When Mandela accepted the private security industry’s stronghold on the country’s security apparatus, he pushed his administration to develop a system of regulation. Like South Africa’s path-breaking Truth and Reconciliation Commission a few years prior, the nascent democracy once again pioneered a democratic institution by creating the Private Security Industry Regulatory Authority (PSIRA).[11] The PSIRA manages the private security industry as a business, keeping tabs on officers and companies with the clinical exactitude of an accountant. Although the PSIRA has admittedly been subject to criticism for its lack of regulatory teeth, it still remains an achievement as it monitors one of the greatest private security industries in the world. In its establishment, the South African government at least acknowledged a problem. Meanwhile, in Western countries today, there has been little more than a cursory nod to the industry’s existence.  

The role of private security in South Africa reached a fever pitch when the police service began leaning on the industry’s companies to bolster their own capacity in the years following GEAR’s installment. In recent years, these public-private partnerships have grown, where the services either work together, or the police hire private security companies to protect their precincts and supplement patrolling capabilities. For instance, between 2005 and 2006, the South African police spent close to ZAR100 million ($6.5 million USD) paying private security companies to protect them. This trend can be viewed as self-cannibalizing: the police service’s outsourcing leads to a perpetual cycle in the corrosion of trust between the public and the police. If the police force distrusts their own capabilities to protect themselves, why should South Africans trust the police to protect them

Despite the South African public’s general acceptance of the private security industry, the last five years have marked a sour shift in their reception of security outsourcing. One event that catalyzed the shift came days before Christmas in 2018. Private security guards were ordered by local residents to remove “rowdy” Black beachgoers from the posh Clifton Beach in Cape Town. Despite having no jurisdiction over the area, the security guards’ formal uniforms and air of authority made the group of friends comply.[12] Given that police officers do not have the authority to remove people from the beach, this was especially outside of the private security force’s purview. A group of activists gathered on the same beach only one week later in protest. They slaughtered a sheep on the sand, brandishing it with a sign reading “Reclaim Clifton Beaches.”[13] This moment marked a turning point: South Africans have begun to distrust private security too.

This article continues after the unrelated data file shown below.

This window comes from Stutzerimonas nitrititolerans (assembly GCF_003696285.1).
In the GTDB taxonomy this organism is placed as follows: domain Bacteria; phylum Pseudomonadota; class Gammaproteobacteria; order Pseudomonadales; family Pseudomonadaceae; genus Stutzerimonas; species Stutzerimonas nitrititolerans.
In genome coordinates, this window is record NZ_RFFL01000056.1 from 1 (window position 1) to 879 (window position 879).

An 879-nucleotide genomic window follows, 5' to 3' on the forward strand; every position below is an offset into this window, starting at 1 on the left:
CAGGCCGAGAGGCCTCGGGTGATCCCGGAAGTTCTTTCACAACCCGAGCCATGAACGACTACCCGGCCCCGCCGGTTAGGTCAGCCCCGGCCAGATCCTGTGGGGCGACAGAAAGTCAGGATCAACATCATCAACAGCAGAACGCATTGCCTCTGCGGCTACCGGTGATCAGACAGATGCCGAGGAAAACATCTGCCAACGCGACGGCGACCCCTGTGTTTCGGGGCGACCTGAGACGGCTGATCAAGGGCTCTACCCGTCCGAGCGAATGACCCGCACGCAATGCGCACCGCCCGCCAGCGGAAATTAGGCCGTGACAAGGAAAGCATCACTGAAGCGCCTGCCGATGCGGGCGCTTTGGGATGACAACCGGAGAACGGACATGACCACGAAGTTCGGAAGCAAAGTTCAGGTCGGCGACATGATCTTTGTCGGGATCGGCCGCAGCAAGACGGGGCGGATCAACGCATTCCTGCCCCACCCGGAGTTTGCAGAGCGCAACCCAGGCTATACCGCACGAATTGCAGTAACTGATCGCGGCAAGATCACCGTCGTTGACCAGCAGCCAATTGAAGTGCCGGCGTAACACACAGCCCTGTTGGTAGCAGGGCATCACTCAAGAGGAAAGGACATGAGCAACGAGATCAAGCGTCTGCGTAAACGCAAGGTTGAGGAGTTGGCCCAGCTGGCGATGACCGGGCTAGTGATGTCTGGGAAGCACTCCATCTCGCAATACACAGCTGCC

As some Western countries are forced to confront mounting distrust in the police and demands for defunding, it is critical that states remain proactive in addressing the role of privatization in the security apparatus before they cede the “monopoly of violence” to private entities. The public-police relationship in many countries is broken, but outsourcing runs the risk of concretizing similar concerns of racism and aggression through private means. And without adequate regulation, the private security industry could pose a significant problem for Western societies in years to come. In order to ensure a more equitable and peaceful future, activists in the United States, Great Britain, and France must employ a two-pronged approach in fighting police brutality: demanding reform in the public police force while proactively advocating for adequate regulation of the private sector. 

[1] Perrigo, Billy and Mélissa Godin. “Racism is Surging in Germany. Tens of Thousands Are Taking to the Streets to Call for Justice.” June 11, 2020.

[2] Civis Analytics, “Public Opinion Data on Black Lives Matter Police Reform,” June 19, 2020. Accessed:

[3] Salingue, Julien. “Abolish the Police in France?” July 17, 2020. And Elliott-Cooper, Adam. “Defund the Police is Not Nonsense. Here’s What it Really Means.” July 2, 2020.

[4] Small Arms Survey. (2011). Small Arms Survey 2011: States of security, 106. Retrieved from

[5] Max Weber, Peter Lassman, and Ronald Speirs, Weber: Political Writings, Cambridge Texts in the History of Political Thought (Cambridge: Cambridge University Press, 1994): 310. 

[6] Sabelo Gumedze, “Regulating the Private Security Sector in South Africa,” Social Justice 34, no. 3 (2007): 198. 

[7] “National Trends,” Mapping Police Violence (2019). Accessed

[8] Small Arms Survey. (2011). Small Arms Survey 2011: States of security, 106. Retrieved from

[9] S. J. Mosala, J. C. M. Venter, and E. G. Bain, “South Africa’s Economic Transformation since 1994: What Influence Has the National Democratic Revolution (NDR) Had?,” The Review of Black Political Economy 44, no. 3–4 (January 2017): 327–40,

[10] Mark Shaw and Clifford Shearing, “Reshaping Security: An Examination of the Governance of Security in South Africa,” African Security Review 7, no. 3 (January 1998): 9.

[11] Private Security Industry Regulation Act, Republic of South Africa (2001): 11. 

[12] Rebecca Davis, “As SA Policing Fails, Private Security Steps In — But at a Cost,” Daily Maverick (South Africa), January 15, 2019. 

[13] Committee to begin inquiry into Clifton beach incidentCape Times (South Africa). February 04, 2019 Monday.